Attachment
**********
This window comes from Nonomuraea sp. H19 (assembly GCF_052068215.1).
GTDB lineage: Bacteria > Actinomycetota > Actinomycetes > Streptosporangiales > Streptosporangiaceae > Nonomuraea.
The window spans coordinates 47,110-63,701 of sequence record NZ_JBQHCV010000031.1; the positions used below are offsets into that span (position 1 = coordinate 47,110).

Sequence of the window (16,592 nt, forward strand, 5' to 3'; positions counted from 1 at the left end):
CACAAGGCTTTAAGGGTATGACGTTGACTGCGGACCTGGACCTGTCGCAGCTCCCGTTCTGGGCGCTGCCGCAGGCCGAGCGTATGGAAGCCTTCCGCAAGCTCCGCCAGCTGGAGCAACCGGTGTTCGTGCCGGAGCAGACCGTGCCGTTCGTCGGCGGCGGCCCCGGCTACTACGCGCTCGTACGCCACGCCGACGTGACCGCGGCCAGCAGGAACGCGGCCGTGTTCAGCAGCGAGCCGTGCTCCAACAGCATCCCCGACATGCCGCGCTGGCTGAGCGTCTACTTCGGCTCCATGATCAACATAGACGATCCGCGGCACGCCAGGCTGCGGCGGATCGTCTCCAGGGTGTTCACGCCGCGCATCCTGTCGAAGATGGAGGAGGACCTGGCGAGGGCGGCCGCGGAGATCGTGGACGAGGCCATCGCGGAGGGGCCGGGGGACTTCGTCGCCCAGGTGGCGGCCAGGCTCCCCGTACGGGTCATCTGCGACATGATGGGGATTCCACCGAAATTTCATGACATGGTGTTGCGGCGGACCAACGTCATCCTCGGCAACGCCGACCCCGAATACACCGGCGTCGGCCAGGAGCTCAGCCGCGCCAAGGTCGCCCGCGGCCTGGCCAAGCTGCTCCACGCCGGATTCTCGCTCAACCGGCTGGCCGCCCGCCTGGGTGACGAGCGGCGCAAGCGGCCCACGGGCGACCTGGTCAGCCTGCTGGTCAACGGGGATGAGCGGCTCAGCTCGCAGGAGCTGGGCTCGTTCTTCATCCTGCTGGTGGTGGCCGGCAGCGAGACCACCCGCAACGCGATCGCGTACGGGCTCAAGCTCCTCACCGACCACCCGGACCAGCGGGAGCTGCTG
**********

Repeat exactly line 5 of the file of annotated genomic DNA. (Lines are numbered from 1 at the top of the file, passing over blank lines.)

CACAAGGCTTTAAGGGTATGACGTTGACTGCGGACCTGGACCTGTCGCAGCTCCCGTTCTGGGCGCTGCCGCAGGCCGAGCGTATGGAAGCCTTCCGCAAGCTCCGCCAGCTGGAGCAACCGGTGTTCGTGCCGGAGCAGACCGTGCCGTTCGTCGGCGGCGGCCCCGGCTACTACGCGCTCGTACGCCACGCCGACGTGACCGCGGCCAGCAGGAACGCGGCCGTGTTCAGCAGCGAGCCGTGCTCCAACAGCATCCCCGACATGCCGCGCTGGCTGAGCGTCTACTTCGGCTCCATGATCAACATAGACGATCCGCGGCACGCCAGGCTGCGGCGGATCGTCTCCAGGGTGTTCACGCCGCGCATCCTGTCGAAGATGGAGGAGGACCTGGCGAGGGCGGCCGCGGAGATCGTGGACGAGGCCATCGCGGAGGGGCCGGGGGACTTCGTCGCCCAGGTGGCGGCCAGGCTCCCCGTACGGGTCATCTGCGACATGATGGGGATTCCACCGAAATTTCATGACATGGTGTTGCGGCGGACCAACGTCATCCTCGGCAACGCCGACCCCGAATACACCGGCGTCGGCCAGGAGCTCAGCCGCGCCAAGGTCGCCCGCGGCCTGGCCAAGCTGCTCCACGCCGGATTCTCGCTCAACCGGCTGGCCGCCCGCCTGGGTGACGAGCGGCGCAAGCGGCCCACGGGCGACCTGGTCAGCCTGCTGGTCAACGGGGATGAGCGGCTCAGCTCGCAGGAGCTGGGCTCGTTCTTCATCCTGCTGGTGGTGGCCGGCAGCGAGACCACCCGCAACGCGATCGCGTACGGGCTCAAGCTCCTCACCGACCACCCGGACCAGCGGGAGCTGCTG